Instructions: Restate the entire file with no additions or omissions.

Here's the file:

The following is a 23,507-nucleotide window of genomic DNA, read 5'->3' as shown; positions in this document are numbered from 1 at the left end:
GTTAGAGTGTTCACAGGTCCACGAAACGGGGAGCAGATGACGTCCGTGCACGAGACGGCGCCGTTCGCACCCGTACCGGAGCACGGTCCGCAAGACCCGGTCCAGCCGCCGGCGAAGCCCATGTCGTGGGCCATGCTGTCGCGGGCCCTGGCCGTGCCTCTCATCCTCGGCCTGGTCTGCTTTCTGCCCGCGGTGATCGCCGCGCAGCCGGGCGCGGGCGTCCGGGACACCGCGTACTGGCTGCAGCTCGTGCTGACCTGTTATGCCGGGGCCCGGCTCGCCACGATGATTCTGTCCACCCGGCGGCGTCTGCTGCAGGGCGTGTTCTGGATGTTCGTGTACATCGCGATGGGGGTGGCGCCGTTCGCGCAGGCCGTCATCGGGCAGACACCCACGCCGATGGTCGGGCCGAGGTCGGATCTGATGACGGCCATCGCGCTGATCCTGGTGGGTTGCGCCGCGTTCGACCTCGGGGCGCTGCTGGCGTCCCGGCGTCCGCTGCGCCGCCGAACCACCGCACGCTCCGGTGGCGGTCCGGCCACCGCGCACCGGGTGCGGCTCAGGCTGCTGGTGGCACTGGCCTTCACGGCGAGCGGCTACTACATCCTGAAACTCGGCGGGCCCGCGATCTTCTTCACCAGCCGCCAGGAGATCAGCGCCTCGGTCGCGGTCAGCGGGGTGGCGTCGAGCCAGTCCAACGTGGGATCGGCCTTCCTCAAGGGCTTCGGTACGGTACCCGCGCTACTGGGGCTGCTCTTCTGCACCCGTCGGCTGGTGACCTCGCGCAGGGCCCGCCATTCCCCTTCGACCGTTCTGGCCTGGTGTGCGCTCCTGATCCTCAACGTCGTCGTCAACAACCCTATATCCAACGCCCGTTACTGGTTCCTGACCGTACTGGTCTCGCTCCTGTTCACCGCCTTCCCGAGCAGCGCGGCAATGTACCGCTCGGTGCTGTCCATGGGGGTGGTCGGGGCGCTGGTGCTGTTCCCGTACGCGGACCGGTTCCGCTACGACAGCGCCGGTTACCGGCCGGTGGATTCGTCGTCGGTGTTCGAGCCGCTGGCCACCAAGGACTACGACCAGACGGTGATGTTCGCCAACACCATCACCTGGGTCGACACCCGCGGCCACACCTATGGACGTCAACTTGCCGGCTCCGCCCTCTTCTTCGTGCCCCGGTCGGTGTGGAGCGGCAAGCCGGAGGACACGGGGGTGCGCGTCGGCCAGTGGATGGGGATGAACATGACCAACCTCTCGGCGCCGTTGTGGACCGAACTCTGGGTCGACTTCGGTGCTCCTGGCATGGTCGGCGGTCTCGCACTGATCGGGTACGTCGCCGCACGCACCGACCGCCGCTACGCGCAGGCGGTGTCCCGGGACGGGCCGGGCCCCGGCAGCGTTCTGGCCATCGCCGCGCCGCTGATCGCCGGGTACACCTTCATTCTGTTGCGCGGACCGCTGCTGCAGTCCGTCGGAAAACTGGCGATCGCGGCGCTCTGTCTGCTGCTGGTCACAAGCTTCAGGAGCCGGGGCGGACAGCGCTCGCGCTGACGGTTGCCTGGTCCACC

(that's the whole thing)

The following is a 23,507-nucleotide window of genomic DNA, read 5'->3' as shown; positions in this document are numbered from 1 at the left end:
GTTAGAGTGTTCACAGGTCCACGAAACGGGGAGCAGATGACGTCCGTGCACGAGACGGCGCCGTTCGCACCCGTACCGGAGCACGGTCCGCAAGACCCGGTCCAGCCGCCGGCGAAGCCCATGTCGTGGGCCATGCTGTCGCGGGCCCTGGCCGTGCCTCTCATCCTCGGCCTGGTCTGCTTTCTGCCCGCGGTGATCGCCGCGCAGCCGGGCGCGGGCGTCCGGGACACCGCGTACTGGCTGCAGCTCGTGCTGACCTGTTATGCCGGGGCCCGGCTCGCCACGATGATTCTGTCCACCCGGCGGCGTCTGCTGCAGGGCGTGTTCTGGATGTTCGTGTACATCGCGATGGGGGTGGCGCCGTTCGCGCAGGCCGTCATCGGGCAGACACCCACGCCGATGGTCGGGCCGAGGTCGGATCTGATGACGGCCATCGCGCTGATCCTGGTGGGTTGCGCCGCGTTCGACCTCGGGGCGCTGCTGGCGTCCCGGCGTCCGCTGCGCCGCCGAACCACCGCACGCTCCGGTGGCGGTCCGGCCACCGCGCACCGGGTGCGGCTCAGGCTGCTGGTGGCACTGGCCTTCACGGCGAGCGGCTACTACATCCTGAAACTCGGCGGGCCCGCGATCTTCTTCACCAGCCGCCAGGAGATCAGCGCCTCGGTCGCGGTCAGCGGGGTGGCGTCGAGCCAGTCCAACGTGGGATCGGCCTTCCTCAAGGGCTTCGGTACGGTACCCGCGCTACTGGGGCTGCTCTTCTGCACCCGTCGGCTGGTGACCTCGCGCAGGGCCCGCCATTCCCCTTCGACCGTTCTGGCCTGGTGTGCGCTCCTGATCCTCAACGTCGTCGTCAACAACCCTATATCCAACGCCCGTTACTGGTTCCTGACCGTACTGGTCTCGCTCCTGTTCACCGCCTTCCCGAGCAGCGCGGCAATGTACCGCTCGGTGCTGTCCATGGGGGTGGTCGGGGCGCTGGTGCTGTTCCCGTACGCGGACCGGTTCCGCTACGACAGCGCCGGTTACCGGCCGGTGGATTCGTCGTCGGTGTTCGAGCCGCTGGCCACCAAGGACTACGACCAGACGGTGATGTTCGCCAACACCATCACCTGGGTCGACACCCGCGGCCACACCTATGGACGTCAACTTGCCGGCTCCGCCCTCTTCTTCGTGCCCCGGTCGGTGTGGAGCGGCAAGCCGGAGGACACGGGGGTGCGCGTCGGCCAGTGGATGGGGATGAACATGACCAACCTCTCGGCGCCGTTGTGGACCGAACTCTGGGTCGACTTCGGTGCTCCTGGCATGGTCGGCGGTCTCGCACTGATCGGGTACGTCGCCGCACGCACCGACCGCCGCTACGCGCAGGCGGTGTCCCGGGACGGGCCGGGCCCCGGCAGCGTTCTGGCCATCGCCGCGCCGCTGATCGCCGGGTACACCTTCATTCTGTTGCGCGGACCGCTGCTGCAGTCCGTCGGAAAACTGGCGATCGCGGCGCTCTGTCTGCTGCTGGTCACAAGCTTCAGGAGCCGGGGCGGACAGCGCTCGCGCTGACGGTTGCCTGGTCCACC